Conversely to this, if the level of the busy line BUSY is found high when the switch SWA of the transmitting station A is opened, as this represents that the switch SWB of the receiving station B is in OFF, the station B is determined as having will to send (or in the progress of transmitting). So it becomes impossible for the transmitting station A to send data.
In actual practice, to assure safety data communication, it is of great importance that before the start of data transmission, such checking of the busy line is repeated two or more times.
If it casually happens that the stations A and B start to send at the same time, the busy line BUSY takes high level (see row IV in FIG. 1B). This will lead to recycle the aforesaid checking countlessly. It is, therefore, preferable to give priority to one of the two stations A and B so that even when the switches SWA and SWB are simultaneously open, the host station (for example, station A) is allowed to transmit.
The flow chart of FIG. 2 specifies a procedure of operations of checking the busy line, controlling the operation of the switches, and so on to allow for one of the two stations to be taken as the host, and to make it possible for the host station to get priority in transmission.
Now assuming that the station A is the host, and the station B is the lower rank station, and that both stations happen to transmit at the same time, how to control the procedure is explained by reference to the flow chart Data to be transmitted is first stored in a transmission buffer at each of the stations A and B. So the test for the presence of the data in step S1 results in opening both switches SWA and SWB in step S2. Because the busy line BUSY then changes its level to high, the test in step S3 results in NO. A loop then begins that the host station checks the level of the busy line BUSY again (Steps S3→S6→S3).
Meanwhile, as to the station B, because it is not assumed to be the host station, the test in step S6 results in NO, causing the switch SWB to be set in ON in step S7. Thus, another loop returns to the initial state (step S1).
Therefore, for the second time the station A checks the busy line BUSY, as the station B which is not the host has already set its switch SWB in ON, the station A is allowed to start transmission. (Step S3 to step S4). Since at this time the station B becomes the receiving station, it is hindered from starting a transmitting operation until the operation of the transmitting station A terminates.
For note, the terms "transmission start (unable to receive)" mean that when the station A starts to transmit, it "inhibits itself from performing the receiving operation".
As is obvious from the above-described flow chart, in case when the data to be transmitted are present in the host station, the checking of the busy line BUSY is recycled without limitation until the data become possible to be transmitted. In the other case when the data to be transmitted are in the station other than the host station, it is also possible to control so that he transmission is abandoned after some number of cycles of checking the busy line have been done, (or the state of the impossibility of transmission has been detected).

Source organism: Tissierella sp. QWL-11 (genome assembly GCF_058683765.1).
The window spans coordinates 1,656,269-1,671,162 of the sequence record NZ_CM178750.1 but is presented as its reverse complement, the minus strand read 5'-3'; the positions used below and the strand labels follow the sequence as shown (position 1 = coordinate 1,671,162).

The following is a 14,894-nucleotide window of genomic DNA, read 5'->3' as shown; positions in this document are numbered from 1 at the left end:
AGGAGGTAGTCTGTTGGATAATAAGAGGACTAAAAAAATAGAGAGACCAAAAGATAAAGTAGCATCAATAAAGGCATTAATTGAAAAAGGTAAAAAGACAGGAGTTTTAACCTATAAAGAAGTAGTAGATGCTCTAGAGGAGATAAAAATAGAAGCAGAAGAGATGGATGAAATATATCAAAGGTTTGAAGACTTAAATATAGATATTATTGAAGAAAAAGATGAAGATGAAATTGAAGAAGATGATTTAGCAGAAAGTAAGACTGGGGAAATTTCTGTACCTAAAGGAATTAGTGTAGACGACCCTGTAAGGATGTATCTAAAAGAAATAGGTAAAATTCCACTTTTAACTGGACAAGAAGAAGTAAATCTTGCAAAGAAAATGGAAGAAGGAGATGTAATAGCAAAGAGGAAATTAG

Also, in the above-described step S3, it is possible to control so that the checking of the busy line is recycled two or more times as shown in FIG. 5. This is very advantageous. It is in the flow of FIG. 5 that the procedure of operation is specified so that a transmission starts only when the number of cycles of having detected that the busy line BUSY is low level reaches N (where N is an integer not less than 2). The reason why such a segment is introduced is that the use of only one cycle of checking the busy line does not provide a sufficient reliability in determining that the transmission is allowable, for, as the checking takes place in synchronism with the rising edge of the clock pulse, there is some possibility of making a level detection error. Particularly with the partner station when in the progress of transmission, it will lead to destroy the data Therefore, the detection error is fatal. Hence, the introduction of the segment that the checking of the busy line is recycled over a plurality of times for every one transmitting operation into the flowchart of determining whether or not the transmission is allowable produces a great advantage.
FIG. 3 in an electrical circuit diagram, partly in block form, illustrates the details of the construction and arrangements of the elements of a transmitter-receiver employing the present invention in each of the stations A and B.
In block A, 1 is a flag signal (DATARDY) having a function of informing a central processing unit or CPU (not shown) that data are present in the receiver.
2 is a reading out command signal (/RDENBL) by which the received data are read out to the CPU through a data bus 3.
4 is writing data (WRDATA) which are to be stored in a buffer 6.
5 is a standard clock signal.
6 is the data buffer having a parallel-in serial-out function.
8 is another data buffer of a serial-in parallel-out function.
9 is a frequency divider for producing clocks for the transmitter and the receiver.
10 is a transmission status counter.
11 is a reception status counter.
12 is a logic circuit (bit adding circuit) for inserting a start bit and a stop bit into before and after the data to be transmitted.
13 is a latch circuit for a flag (/TXEMP) representing that there are no data to be sent to the transmitter.
14 is a latch circuit for the transmitter to check the busy line.
15 is a latch circuit for latching the transmitting data.
16 is a latch circuit for latching the flag (DATARDY).
The operation of transmitting 8-bit data from the station A to the station B is next described by reference to the timing chart of FIG. 4.